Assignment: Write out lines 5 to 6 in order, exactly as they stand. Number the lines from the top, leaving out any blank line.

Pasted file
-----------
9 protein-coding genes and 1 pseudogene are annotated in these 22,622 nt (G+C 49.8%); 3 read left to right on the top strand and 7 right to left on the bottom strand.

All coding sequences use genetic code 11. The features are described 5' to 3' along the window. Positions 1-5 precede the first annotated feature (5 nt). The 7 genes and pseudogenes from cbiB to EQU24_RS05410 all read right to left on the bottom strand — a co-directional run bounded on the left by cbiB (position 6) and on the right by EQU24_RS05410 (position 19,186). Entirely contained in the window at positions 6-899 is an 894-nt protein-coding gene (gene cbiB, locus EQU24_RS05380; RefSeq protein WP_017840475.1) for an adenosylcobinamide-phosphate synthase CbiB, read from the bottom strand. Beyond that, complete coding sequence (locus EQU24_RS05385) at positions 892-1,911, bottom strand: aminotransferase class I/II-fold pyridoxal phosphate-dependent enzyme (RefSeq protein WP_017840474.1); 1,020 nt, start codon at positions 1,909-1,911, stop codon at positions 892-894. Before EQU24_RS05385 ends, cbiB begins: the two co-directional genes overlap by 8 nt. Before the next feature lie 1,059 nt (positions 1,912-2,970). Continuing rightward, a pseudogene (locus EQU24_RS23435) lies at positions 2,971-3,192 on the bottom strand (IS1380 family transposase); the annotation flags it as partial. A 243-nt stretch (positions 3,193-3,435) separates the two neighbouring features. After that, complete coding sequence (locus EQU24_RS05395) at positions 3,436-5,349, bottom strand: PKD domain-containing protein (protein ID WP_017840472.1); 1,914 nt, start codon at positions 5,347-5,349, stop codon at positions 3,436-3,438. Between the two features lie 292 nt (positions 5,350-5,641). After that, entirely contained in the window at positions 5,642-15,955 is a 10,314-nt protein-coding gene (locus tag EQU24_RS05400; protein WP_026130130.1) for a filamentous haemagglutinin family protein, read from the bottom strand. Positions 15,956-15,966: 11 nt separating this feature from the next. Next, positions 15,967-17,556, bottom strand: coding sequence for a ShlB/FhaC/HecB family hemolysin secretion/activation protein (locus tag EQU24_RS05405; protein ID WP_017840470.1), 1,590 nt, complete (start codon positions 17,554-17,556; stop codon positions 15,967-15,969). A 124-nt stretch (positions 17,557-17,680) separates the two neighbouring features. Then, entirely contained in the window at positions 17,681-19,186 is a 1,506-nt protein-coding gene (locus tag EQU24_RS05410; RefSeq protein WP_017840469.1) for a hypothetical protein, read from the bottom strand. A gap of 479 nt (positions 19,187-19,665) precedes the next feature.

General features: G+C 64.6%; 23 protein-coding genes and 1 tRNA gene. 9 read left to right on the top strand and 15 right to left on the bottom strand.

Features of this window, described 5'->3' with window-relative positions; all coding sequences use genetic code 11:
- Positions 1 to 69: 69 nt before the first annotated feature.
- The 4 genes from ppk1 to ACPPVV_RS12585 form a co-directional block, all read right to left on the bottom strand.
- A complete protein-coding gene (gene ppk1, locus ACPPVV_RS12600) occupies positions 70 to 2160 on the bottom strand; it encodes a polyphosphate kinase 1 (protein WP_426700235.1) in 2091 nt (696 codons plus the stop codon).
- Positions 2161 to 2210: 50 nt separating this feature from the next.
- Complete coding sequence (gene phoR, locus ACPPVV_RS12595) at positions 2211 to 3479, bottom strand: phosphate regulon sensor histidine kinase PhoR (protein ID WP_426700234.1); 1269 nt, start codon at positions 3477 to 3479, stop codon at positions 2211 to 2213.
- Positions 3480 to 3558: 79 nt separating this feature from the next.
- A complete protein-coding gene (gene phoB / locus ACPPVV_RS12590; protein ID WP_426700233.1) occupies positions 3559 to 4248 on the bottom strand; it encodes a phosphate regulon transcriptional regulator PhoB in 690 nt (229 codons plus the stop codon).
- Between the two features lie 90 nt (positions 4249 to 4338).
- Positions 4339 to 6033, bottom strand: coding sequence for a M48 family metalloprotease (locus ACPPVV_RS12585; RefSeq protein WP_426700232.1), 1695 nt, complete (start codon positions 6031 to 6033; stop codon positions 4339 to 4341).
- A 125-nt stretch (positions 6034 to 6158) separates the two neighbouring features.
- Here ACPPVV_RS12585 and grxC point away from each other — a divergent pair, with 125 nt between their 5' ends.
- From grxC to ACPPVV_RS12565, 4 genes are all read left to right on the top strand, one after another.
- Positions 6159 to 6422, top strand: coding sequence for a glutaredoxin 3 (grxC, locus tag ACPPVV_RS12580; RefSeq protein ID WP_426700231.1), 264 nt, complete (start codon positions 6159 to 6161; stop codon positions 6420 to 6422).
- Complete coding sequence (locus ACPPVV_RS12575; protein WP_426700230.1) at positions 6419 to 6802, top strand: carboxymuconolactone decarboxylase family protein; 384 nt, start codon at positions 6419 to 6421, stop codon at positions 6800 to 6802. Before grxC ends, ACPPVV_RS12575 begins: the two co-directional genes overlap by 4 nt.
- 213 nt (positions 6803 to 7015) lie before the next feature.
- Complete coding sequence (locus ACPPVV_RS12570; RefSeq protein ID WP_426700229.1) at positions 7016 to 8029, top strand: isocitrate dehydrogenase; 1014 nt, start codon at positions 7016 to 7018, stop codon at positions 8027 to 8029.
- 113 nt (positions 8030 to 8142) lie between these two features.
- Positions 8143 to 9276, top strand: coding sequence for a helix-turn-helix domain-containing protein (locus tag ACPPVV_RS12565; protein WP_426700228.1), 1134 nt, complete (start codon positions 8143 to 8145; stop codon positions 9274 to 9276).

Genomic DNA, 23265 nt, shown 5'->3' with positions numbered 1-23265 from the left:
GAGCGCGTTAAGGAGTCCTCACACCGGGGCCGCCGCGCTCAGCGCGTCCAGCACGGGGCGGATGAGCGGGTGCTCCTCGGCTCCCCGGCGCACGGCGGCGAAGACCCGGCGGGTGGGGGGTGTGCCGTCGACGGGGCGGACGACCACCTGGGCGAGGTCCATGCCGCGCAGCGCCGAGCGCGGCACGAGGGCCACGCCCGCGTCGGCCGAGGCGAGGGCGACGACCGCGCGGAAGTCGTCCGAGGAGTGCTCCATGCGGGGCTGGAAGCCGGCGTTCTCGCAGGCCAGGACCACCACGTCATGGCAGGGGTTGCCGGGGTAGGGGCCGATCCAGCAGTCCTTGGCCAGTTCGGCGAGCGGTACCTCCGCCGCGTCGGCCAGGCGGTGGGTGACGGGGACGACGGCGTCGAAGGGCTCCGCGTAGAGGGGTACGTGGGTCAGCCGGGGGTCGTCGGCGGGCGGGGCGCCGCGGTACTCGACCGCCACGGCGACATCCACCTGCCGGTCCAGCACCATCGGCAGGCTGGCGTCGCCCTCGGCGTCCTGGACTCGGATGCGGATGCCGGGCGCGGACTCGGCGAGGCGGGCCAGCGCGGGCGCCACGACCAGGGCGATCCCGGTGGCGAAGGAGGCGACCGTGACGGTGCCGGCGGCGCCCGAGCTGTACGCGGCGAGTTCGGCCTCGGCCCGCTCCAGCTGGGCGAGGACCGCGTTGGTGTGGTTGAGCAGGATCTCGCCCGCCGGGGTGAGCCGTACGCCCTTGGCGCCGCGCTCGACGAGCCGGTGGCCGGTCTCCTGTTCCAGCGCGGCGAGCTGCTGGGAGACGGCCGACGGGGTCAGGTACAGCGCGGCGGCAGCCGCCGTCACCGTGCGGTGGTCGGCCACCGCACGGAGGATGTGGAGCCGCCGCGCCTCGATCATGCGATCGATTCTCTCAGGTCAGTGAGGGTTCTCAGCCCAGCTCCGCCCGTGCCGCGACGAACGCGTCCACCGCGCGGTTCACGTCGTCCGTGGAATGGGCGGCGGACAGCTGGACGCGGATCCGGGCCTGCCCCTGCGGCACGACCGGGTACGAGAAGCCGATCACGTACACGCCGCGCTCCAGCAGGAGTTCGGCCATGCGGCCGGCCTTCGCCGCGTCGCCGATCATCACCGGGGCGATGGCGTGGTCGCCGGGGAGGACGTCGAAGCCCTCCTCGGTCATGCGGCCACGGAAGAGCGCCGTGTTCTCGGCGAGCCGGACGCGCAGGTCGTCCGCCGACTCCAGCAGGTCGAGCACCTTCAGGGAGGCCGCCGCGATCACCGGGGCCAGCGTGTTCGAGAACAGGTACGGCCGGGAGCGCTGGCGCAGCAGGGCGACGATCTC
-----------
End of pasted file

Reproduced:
- Positions 1 to 69: 69 nt before the first annotated feature.
- The 4 genes from ppk1 to ACPPVV_RS12585 form a co-directional block, all read right to left on the bottom strand.